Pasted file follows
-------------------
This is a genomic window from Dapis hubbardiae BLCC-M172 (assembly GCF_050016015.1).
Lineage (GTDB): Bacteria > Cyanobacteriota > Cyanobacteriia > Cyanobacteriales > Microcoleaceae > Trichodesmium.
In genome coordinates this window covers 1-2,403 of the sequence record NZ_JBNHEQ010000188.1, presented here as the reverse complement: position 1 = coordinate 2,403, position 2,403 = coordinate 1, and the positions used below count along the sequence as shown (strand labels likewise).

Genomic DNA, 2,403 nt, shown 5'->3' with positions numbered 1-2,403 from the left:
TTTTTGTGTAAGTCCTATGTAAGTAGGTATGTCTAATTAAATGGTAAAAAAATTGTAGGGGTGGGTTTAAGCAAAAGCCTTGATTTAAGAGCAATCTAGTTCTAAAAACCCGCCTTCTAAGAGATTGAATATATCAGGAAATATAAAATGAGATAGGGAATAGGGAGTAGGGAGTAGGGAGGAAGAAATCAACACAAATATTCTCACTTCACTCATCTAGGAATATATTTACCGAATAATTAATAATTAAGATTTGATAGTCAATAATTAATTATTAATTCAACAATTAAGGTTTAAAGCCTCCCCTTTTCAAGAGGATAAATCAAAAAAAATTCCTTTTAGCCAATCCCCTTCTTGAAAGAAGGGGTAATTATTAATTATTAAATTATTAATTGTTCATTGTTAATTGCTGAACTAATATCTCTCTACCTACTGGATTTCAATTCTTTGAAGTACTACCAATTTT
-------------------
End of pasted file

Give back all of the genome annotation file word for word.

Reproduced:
This is a genomic window from Dapis hubbardiae BLCC-M172 (assembly GCF_050016015.1).
Lineage (GTDB): Bacteria > Cyanobacteriota > Cyanobacteriia > Cyanobacteriales > Microcoleaceae > Trichodesmium.
In genome coordinates this window covers 1-2,403 of the sequence record NZ_JBNHEQ010000188.1, presented here as the reverse complement: position 1 = coordinate 2,403, position 2,403 = coordinate 1, and the positions used below count along the sequence as shown (strand labels likewise).

Genomic DNA, 2,403 nt, shown 5'->3' with positions numbered 1-2,403 from the left:
TTTTTGTGTAAGTCCTATGTAAGTAGGTATGTCTAATTAAATGGTAAAAAAATTGTAGGGGTGGGTTTAAGCAAAAGCCTTGATTTAAGAGCAATCTAGTTCTAAAAACCCGCCTTCTAAGAGATTGAATATATCAGGAAATATAAAATGAGATAGGGAATAGGGAGTAGGGAGTAGGGAGGAAGAAATCAACACAAATATTCTCACTTCACTCATCTAGGAATATATTTACCGAATAATTAATAATTAAGATTTGATAGTCAATAATTAATTATTAATTCAACAATTAAGGTTTAAAGCCTCCCCTTTTCAAGAGGATAAATCAAAAAAAATTCCTTTTAGCCAATCCCCTTCTTGAAAGAAGGGGTAATTATTAATTATTAAATTATTAATTGTTCATTGTTAATTGCTGAACTAATATCTCTCTACCTACTGGATTTCAATTCTTTGAAGTACTACCAATTTT